You can claim that the experience is different because it is being had by a machine and not a human. But that claim isn’t based on any existing law. And a machine being able to simulate an experience does not mean that your material was used in a way that is any different than what was intended.
We could, of course, ultimately decide to extend copyright beyond it’s original intent even further than we have over the last century. But I firmly believe that if we do we won’t only be stunting the growth of what may possibly foment the greatest increase in raw creativity in human history but also be handing corporations the tools necessary for them to secure a de facto creative monopoly, utterly and completely locking down any competition from individual creators.
It’s this last point that really is the cherry on top of the argument that what AI is doing doesn’t actually break any of our existing laws.
No matter how you slice it there is no doubt that the idea of a simulated experience being had by an artificial being is shocking when you first encounter it. That a machine is not only able to digest a book or other media, but convert that into a general purpose description of having that experience was, until recently, the stuff of science fiction. But now it’s real, it’s here, and it’ going to change the world of creativity in ways that we’re only beginning to imagine.
And that’s where the copyright argument collapses, in my opinion. Up until now you can control (or at least attempt to control) access to the material contained within the book but even as a creator you’ve had have no rights to the reaction to the experience of reading that material.
The whole concept of it takes the idea of authorial intent to an absurd degree.
If these kinds of cases ultimately succeed in setting new precedents, I’d argue the dangerous knock-on effects on competition, innovation, and free expression could far outweigh any supposed harms from current AI training methods.
Look at it this way – if creators can control how anyone experiences and interprets their works on a conceptual level, that gives the corporations unprecedented power to suppress certain points of view and applications.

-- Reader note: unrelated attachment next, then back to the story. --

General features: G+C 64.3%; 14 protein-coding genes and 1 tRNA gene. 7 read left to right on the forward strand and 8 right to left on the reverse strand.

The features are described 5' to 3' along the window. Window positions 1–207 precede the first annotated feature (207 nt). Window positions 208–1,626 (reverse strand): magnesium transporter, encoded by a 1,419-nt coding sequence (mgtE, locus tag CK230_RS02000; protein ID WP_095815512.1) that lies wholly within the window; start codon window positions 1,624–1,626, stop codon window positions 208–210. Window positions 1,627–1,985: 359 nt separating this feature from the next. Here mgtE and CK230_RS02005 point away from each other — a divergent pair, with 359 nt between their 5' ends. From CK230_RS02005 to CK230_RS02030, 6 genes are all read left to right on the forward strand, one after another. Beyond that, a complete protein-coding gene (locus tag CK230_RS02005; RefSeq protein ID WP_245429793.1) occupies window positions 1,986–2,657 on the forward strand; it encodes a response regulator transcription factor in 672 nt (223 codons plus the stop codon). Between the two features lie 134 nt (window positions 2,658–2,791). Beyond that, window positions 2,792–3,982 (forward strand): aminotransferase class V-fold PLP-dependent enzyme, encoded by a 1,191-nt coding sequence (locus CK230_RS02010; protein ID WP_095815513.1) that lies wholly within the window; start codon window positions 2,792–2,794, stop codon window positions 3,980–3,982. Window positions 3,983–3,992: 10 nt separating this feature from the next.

Effectively, it risks handing copyright holders monopoly power over broad applications of the core ideas contained within the works they manage – stifling future iterations. And we’ve seen attempts to stretch copyright claims to absurd lengths every time new technological applications emerge.
This could choke progress and creativity, as we’ve seen historically when monopolistic power goes unchecked. Access inspires new thinking; overzealous control crushes it.
Progress requires reshaping systems thoughtfully to nurture innovation, not letting entrenched interests use legal technicalities to exclude competition. If we cede that ground, the negative implications for the free exchange of ideas and our collective advancement could be immense.
Like it, or not, and I can assure you as a creator that no one does, you don’t get to control the way anyone or anything gets to experience your content.
We stand at an inflection point – AI now begins to mimic our creative capacity, but its full potential requires judicious pruning, not heavy-handed restrictions.
Attempting to control how creative works are processed and applied, whether by humans or machines, cuts against the norms that have driven progress for centuries. Access powers innovation. Overcontrol leads to stagnation.
The nature of creativity won’t disappear but it is changing. The future beckons: terrifying and unexplored, as always. Rather than clinging to comfortable conventions, we must reconsider what drives creativity and how we get to express it.
The challenge is in shaping systems that allow both human ingenuity and machine learning to thrive in parallel. This calls for nuance, not reactionary lawsuits.
As I said in a previous piece, when it comes to artificial intelligence’s ability to independently produce genuinely inventive, inspiring, and artistic content, we’re still safe… for now. But that day is coming. It may be months or it may be years but either way it’s only a matter of time.